The overall survival data from this trial has not reached maturity but in the p53WT/pMMR patients, the trend is very clearly favouring the Selixnor group. The side effect profile has been described previously but does include significant nausea, vomiting and myelosuppression. The QOL/qTWIST analysis favours the Selixnor f=group and is clearly being driven by better cancer control.

These positive results have resulted in a bigger randomised trial in p53 WT patients called XPORT-EC-042 which has opened in Australia and is being run through ANZGOG. This will hopefully confirm a new standard of care in patients with p53 WT pMMR patients leading to improved survival outcomes.


Phase II randomized multi-centre study of neoadjuvant Olaparib in patients with platinum-sensitive relapsed high grade serous ovarian cancer: The NEO Trial. (abstract 5506)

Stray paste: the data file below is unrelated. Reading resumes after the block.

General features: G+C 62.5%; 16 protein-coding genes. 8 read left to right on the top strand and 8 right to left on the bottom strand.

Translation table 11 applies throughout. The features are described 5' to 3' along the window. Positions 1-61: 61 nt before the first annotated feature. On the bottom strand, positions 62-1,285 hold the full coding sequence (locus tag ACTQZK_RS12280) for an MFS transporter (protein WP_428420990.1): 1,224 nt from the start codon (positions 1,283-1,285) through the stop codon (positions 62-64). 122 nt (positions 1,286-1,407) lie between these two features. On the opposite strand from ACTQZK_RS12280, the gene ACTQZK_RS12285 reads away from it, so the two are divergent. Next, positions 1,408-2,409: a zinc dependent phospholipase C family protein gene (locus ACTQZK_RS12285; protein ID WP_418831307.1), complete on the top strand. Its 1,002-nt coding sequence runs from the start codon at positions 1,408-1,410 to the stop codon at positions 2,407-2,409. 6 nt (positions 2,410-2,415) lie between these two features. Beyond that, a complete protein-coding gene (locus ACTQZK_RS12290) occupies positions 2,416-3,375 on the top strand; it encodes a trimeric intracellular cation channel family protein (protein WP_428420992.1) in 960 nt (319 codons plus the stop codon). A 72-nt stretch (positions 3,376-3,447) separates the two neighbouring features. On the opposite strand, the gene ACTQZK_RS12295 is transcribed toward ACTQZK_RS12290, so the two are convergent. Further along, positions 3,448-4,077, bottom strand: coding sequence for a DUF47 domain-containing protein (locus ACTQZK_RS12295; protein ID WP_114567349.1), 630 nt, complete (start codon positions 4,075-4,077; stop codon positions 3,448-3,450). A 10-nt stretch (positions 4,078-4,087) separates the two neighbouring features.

Dr Stephanie Lheureux, USA

This study was presented by Dr Stephanie Lheureux who is very well known to ANZGOG investigators. The trial was also run at Auckland Hospital with Michelle Wilson as the Principal Investigator at that site. This study looked at the role of Olaparib as neoadjuvant therapy as a marker of sensitivity to the PARPi and therefore opening up the idea of avoiding chemotherapy at first relapse. 

The patient population was recurrent platinum-sensitive ovarian cancer who were suitable for secondary surgery. They were given Olaparib 300mg bd for 6 weeks and then depending on response were offered surgery or switching to chemotherapy. 5/41 patients progressed in the initial phase and were given chemotherapy off study.  Those patients who continued on to surgery were then randomised to receive chemotherapy followed by Olaparib or Olaparib alone.

Of the 31 who achieved a R0 resection, there was no difference in whether chemotherapy or Olaparib was given as adjuvant therapy. There was a big difference in survival in those who did not reach RO which is consistent with other data from the Desktop studies.

These are very exciting results as the impact on QOL of chemotherapy is well known in these patients and can have significant effects on psychological and physical well-being for the rest of their lives. However, there are many questions still to be answered including the effect of HRD status on the results.